The farce that is the Junior Explorer Website

I was reviewing a project this week, a Cu-Ni-PGE advanced stage project in North America. On my way to their NI 43-101 technical report I had to wade through what is the usual marsh of marketing rubbish that is known as the “junior explorer website”. I review a lot of early and advanced stage projects and I can count on my one hand websites that I have come across that are actually attempting to present their results in a truthful and conservative (wise) way.

In the mud!

Me, try to get valuable information from a junior explorer website. (Photo: http://www.dailymail.co.uk)

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Breaking down the feasibility process: Should we wait until the final feasibility study to consider business factors?

So far we have looked at the scoping and the pre-feasibility phases of the feasibility process. Of all the possible scenarios considered during the pre-feasibility study, the best scenario is selected and only it is then taken forward as the foundation for the final (a.k.a. definitive) feasibility study. This scenario will include the best understanding of the geological model and the accompanying resource estimation, details around the mining and recovery method, to which then a more accurate costing estimation, market understanding and execution strategy is applied to answer the fundamental question: “What will it be?” What will this resource be? What will this investment be? This question is broad (covering all aspects of the project in as much depth as possible) yet singular in focus (all things considered, including unconsidered things!, is this a feasible investment?).

Sick wave!

It just seemed very feasible to include this awesome photo in this post!

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Breaking down the feasibility process: One simple graph that explains pre-feasibility

The feasibility study process is critical in mineral exploration as it is the best opportunity the project owner will have to define what the project could, should and will be. In my previous post, we looked at the scoping phase of the feasibility process and how it is responsible for answering the question: “What could the project be?”. The next phase of the process is known as the pre-feasibility study and addresses the question: “What should the project be?” This is arguably the most important study in the feasibility process for any organisation. I will explain why I hold this opinion, but let’s first define the practicalities of the pre-feasibility study.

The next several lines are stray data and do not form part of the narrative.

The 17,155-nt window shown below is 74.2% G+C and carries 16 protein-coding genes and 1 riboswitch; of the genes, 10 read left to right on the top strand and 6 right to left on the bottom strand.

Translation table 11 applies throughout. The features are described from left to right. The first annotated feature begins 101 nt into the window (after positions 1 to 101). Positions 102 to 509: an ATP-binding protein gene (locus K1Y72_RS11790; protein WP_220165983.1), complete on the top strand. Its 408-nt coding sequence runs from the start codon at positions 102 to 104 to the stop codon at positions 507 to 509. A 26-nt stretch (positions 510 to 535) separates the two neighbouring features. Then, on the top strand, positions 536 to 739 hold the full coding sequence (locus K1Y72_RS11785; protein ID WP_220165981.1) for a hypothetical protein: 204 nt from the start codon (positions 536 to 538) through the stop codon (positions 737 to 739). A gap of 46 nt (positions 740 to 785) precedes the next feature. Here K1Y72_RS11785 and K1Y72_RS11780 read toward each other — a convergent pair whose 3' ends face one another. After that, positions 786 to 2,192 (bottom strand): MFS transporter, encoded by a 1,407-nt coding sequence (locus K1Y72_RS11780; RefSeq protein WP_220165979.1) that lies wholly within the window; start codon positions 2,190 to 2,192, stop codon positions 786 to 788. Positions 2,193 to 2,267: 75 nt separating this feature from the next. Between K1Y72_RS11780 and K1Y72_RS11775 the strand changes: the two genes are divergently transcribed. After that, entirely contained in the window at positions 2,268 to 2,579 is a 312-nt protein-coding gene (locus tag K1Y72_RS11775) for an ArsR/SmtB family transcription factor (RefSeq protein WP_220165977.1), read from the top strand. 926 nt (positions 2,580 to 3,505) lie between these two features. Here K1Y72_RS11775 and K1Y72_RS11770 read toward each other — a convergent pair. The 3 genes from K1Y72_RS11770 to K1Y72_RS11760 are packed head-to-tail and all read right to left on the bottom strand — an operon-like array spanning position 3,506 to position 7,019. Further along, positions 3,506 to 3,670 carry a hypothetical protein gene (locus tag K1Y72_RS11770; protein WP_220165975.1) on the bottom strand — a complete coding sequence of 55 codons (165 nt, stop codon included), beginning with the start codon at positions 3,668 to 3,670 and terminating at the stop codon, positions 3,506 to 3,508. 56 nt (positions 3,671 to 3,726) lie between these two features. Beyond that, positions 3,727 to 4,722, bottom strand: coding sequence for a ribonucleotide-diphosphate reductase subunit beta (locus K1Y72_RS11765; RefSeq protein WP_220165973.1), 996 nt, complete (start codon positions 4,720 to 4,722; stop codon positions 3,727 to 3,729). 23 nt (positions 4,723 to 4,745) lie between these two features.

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Breaking down the feasibility process: The Scoping Phase

The feasibility assessment process is important as it is the fundamental way in which project potential, and essentially, value is assessed and further more allows the quantification of risk associated with this value. Importantly, each step of the study process, from scoping and desk study phase through to final bankable feasibility, should incrementally and realistically add value to the project and so secure potential for return on investment. When the process is not well defined, adhered to, or critical decision gates held in low regard, value can either be destroyed or value can be misrepresented (inflated).

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Post from the field: Termite mound sampling?

Today I am writing from the field, connecting with the fastest, most rural internet connection I have every had the privilege of connecting to! And what a day it was! The site where I am currently working is one of the few near-equatorial, semi arid regions in the world and is far from anything and everything, they way I love it! Apart from a very short rainy season, the rest of the year is blistering hot and dry. From about 10 am the temperature starts flirting with 40C and then it only goes up. I made the mistake of mapping the largest mountain in the region over the heat of the day and at one point had a real fear that my heart was going to explode! Most of the way was through thorn thicket and wood land, looking for fresh outcrop, a rare commodity in these parts.

The view from the top of the mountain.

The view from the top of the mountain.

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